Remember to restart Squid for the changes to take effect.

Forcing Users To Use Your Squid Server

If you are using access controls on Squid, you may also want to configure your firewall to allow only HTTP Internet access to only the Squid server. This forces your users to browse the Web through the Squid proxy.

Making Your Squid Server Transparent To Users

It is possible to limit HTTP Internet access to only the Squid server without having to modify the browser settings on your client PCs. This called a transparent proxy configuration. It is usually achieved by configuring a firewall between the client PCs and the Internet to redirect all HTTP (TCP port 80) traffic to the Squid server on TCP port 3128, which is the Squid server's default TCP port.

Squid Transparent Proxy Configuration

Your first step will be to modify your squid.conf to create a transparent proxy. The procedure is different depending on your version of Squid.

Prior to version 2.6: In older versions of Squid, transparent proxy was achieved through the use of the httpd_accel options which were originally developed for http acceleration. In these cases, the configuration syntax would be as follows:

httpd_accel_host virtual

httpd_accel_port 80

httpd_accel_with_proxy on

httpd_accel_uses_host_header on

Version 2.6 and Beyond: Newer versions of Squid simply require you to add the word 'transparent' to the default 'http_port 3128' statement. In this example, Squid not only listens on TCP port 3128 for proxy connections, but will also do so in transparent mode.

http_port 3128 transparent

Configuring iptables to Support the Squid Transparent Proxy

The examples below are based on the discussion of Linux iptables in Chapter 14, 'Linux Firewalls Using iptables'. Additional commands may be necessary for you particular network topology.

In both cases below, the firewall is connected to the Internet on interface eth0 and to the home network on interface eth1. The firewall is also the default gateway for the home network and handles network address translation on all the network's traffic to the Internet.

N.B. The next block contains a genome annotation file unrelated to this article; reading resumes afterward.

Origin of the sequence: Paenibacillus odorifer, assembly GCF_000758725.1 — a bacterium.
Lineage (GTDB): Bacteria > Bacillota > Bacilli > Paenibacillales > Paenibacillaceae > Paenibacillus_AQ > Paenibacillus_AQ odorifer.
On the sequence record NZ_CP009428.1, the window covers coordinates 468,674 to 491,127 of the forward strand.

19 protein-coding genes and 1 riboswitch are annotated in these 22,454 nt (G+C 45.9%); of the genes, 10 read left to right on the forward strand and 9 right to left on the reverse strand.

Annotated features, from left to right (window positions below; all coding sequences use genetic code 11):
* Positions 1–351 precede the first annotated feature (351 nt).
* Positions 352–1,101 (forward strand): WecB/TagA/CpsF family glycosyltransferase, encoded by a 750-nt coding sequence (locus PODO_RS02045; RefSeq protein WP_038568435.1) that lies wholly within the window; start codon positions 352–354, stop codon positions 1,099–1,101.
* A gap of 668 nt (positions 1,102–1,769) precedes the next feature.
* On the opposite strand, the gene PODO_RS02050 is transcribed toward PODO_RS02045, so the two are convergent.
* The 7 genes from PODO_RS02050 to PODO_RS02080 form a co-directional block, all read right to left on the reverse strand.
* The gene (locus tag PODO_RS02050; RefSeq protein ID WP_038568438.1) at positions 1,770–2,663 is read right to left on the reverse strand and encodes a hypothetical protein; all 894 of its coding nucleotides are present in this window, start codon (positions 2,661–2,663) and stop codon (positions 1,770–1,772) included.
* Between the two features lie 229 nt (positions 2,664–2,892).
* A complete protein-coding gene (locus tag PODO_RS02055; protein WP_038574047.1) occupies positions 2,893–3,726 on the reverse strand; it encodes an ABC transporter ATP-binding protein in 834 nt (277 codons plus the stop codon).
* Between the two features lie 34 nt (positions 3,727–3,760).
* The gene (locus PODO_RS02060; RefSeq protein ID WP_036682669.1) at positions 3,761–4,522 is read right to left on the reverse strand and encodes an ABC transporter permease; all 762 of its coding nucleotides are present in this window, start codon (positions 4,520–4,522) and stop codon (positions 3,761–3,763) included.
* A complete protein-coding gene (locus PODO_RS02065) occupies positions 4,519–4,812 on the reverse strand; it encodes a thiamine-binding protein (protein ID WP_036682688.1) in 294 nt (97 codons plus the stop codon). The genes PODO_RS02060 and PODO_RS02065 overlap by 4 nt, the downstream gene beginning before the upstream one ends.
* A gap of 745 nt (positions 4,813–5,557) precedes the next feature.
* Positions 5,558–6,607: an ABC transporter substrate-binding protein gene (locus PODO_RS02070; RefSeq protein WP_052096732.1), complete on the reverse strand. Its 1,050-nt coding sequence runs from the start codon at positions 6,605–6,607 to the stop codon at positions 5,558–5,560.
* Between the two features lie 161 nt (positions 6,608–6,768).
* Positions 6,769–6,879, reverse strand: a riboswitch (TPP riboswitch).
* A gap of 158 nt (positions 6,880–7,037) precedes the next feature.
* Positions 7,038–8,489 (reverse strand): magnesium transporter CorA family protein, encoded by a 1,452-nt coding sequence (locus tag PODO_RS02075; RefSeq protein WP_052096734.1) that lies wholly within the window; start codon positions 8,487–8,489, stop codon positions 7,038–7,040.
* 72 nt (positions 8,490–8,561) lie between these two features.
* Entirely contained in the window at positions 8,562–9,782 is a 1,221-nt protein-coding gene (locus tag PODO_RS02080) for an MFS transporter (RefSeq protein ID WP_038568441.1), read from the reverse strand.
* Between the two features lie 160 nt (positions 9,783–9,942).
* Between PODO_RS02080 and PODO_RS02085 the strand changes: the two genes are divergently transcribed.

Only the Squid server has access to the Internet on port 80 (HTTP), because all HTTP traffic, except that coming from the Squid server, is redirected.

If the Squid server and firewall are the same server, all HTTP traffic from the home network is redirected to the firewall itself on the Squid port of 3128 and then only the firewall itself is allowed to access the Internet on port 80.

iptables -t nat -A PREROUTING -i eth1 -p tcp --dport 80

        -j REDIRECT --to-port 3128

iptables -A INPUT -j ACCEPT -m state

        --state NEW,ESTABLISHED,RELATED -i eth1 -p tcp

        --dport 3128

iptables -A OUTPUT -j ACCEPT -m state

        --state NEW,ESTABLISHED,RELATED -o eth0 -p tcp

        --dport 80

iptables -A INPUT -j ACCEPT -m state

        --state ESTABLISHED,RELATED -i eth0 -p tcp

        --sport 80

iptables -A OUTPUT -j ACCEPT -m state

        --state ESTABLISHED,RELATED -o eth1 -p tcp

        --sport 80

Note: This example is specific to HTTP traffic. You won't be able to adapt this example to support HTTPS web browsing on TCP port 443, as that protocol specifically doesn't allow the insertion of a 'man in the middle' server for security purposes. One solution is to add IP masquerading statements for port 443, or any other important traffic, immediately after the code snippet. This will allow non HTTP traffic to access the Internet without being cached by Squid.

If the Squid server and firewall are different servers, the statements are different. You need to set up iptables so that all connections to the Web, not originating from the Squid server, are actually converted into three connections; one from the Web browser client to the firewall and another from the firewall to the Squid server, which triggers the Squid server to make its own connection to the Web to service the request. The Squid server then gets the data and replies to the firewall which then relays this information to the Web browser client. The iptables program does all this using these NAT statements:

iptables -t nat -A PREROUTING -i eth1 -s !

        -p tcp --dport 80 -j DNAT --to

iptables -t nat -A POSTROUTING -o eth1 -s